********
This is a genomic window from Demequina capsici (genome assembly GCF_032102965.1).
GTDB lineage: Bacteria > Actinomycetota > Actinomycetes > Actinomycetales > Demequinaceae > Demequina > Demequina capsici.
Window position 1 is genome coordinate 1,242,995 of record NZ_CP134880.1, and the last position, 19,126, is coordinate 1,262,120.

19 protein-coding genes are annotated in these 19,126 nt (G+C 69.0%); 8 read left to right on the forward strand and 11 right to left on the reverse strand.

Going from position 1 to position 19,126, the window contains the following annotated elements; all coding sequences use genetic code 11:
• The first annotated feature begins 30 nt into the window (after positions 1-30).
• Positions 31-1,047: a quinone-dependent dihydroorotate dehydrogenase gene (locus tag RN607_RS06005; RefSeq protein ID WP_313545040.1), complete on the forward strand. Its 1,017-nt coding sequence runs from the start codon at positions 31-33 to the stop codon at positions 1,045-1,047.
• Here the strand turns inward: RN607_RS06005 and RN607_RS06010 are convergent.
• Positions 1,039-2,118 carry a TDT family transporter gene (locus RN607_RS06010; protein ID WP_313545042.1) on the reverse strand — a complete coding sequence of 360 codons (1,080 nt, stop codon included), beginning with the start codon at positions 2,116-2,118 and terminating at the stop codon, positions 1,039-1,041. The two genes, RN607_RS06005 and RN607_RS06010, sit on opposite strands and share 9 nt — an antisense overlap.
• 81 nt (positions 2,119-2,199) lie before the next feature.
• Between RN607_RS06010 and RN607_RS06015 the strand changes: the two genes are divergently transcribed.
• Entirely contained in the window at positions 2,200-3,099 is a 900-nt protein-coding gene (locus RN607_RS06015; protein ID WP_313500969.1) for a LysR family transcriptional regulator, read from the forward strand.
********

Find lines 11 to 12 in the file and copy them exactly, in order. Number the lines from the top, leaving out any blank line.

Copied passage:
• Between RN607_RS06010 and RN607_RS06015 the strand changes: the two genes are divergently transcribed.
• Entirely contained in the window at positions 2,200-3,099 is a 900-nt protein-coding gene (locus RN607_RS06015; protein ID WP_313500969.1) for a LysR family transcriptional regulator, read from the forward strand.